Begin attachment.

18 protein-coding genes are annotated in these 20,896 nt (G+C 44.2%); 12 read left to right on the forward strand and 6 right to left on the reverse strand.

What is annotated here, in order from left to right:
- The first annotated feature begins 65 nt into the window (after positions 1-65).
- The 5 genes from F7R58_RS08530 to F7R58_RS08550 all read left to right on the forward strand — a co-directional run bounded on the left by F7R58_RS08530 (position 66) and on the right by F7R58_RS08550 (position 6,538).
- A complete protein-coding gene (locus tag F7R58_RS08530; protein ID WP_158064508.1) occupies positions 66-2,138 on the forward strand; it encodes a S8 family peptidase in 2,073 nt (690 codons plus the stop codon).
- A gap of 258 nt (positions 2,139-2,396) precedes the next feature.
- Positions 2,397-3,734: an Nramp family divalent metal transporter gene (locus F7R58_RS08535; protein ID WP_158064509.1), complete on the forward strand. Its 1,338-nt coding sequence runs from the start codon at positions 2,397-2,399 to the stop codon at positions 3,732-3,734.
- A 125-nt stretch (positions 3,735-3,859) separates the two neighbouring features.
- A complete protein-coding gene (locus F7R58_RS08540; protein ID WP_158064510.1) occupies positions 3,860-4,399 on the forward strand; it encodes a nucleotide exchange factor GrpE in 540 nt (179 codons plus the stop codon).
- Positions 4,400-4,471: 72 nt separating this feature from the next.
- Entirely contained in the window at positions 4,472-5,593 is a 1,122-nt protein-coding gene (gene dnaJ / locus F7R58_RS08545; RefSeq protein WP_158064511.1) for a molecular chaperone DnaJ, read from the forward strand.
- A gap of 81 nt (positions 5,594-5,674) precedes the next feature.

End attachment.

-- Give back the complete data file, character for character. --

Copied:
18 protein-coding genes are annotated in these 20,896 nt (G+C 44.2%); 12 read left to right on the forward strand and 6 right to left on the reverse strand.

What is annotated here, in order from left to right:
- The first annotated feature begins 65 nt into the window (after positions 1-65).
- The 5 genes from F7R58_RS08530 to F7R58_RS08550 all read left to right on the forward strand — a co-directional run bounded on the left by F7R58_RS08530 (position 66) and on the right by F7R58_RS08550 (position 6,538).
- A complete protein-coding gene (locus tag F7R58_RS08530; protein ID WP_158064508.1) occupies positions 66-2,138 on the forward strand; it encodes a S8 family peptidase in 2,073 nt (690 codons plus the stop codon).
- A gap of 258 nt (positions 2,139-2,396) precedes the next feature.
- Positions 2,397-3,734: an Nramp family divalent metal transporter gene (locus F7R58_RS08535; protein ID WP_158064509.1), complete on the forward strand. Its 1,338-nt coding sequence runs from the start codon at positions 2,397-2,399 to the stop codon at positions 3,732-3,734.
- A 125-nt stretch (positions 3,735-3,859) separates the two neighbouring features.
- A complete protein-coding gene (locus F7R58_RS08540; protein ID WP_158064510.1) occupies positions 3,860-4,399 on the forward strand; it encodes a nucleotide exchange factor GrpE in 540 nt (179 codons plus the stop codon).
- Positions 4,400-4,471: 72 nt separating this feature from the next.
- Entirely contained in the window at positions 4,472-5,593 is a 1,122-nt protein-coding gene (gene dnaJ / locus F7R58_RS08545; RefSeq protein WP_158064511.1) for a molecular chaperone DnaJ, read from the forward strand.
- A gap of 81 nt (positions 5,594-5,674) precedes the next feature.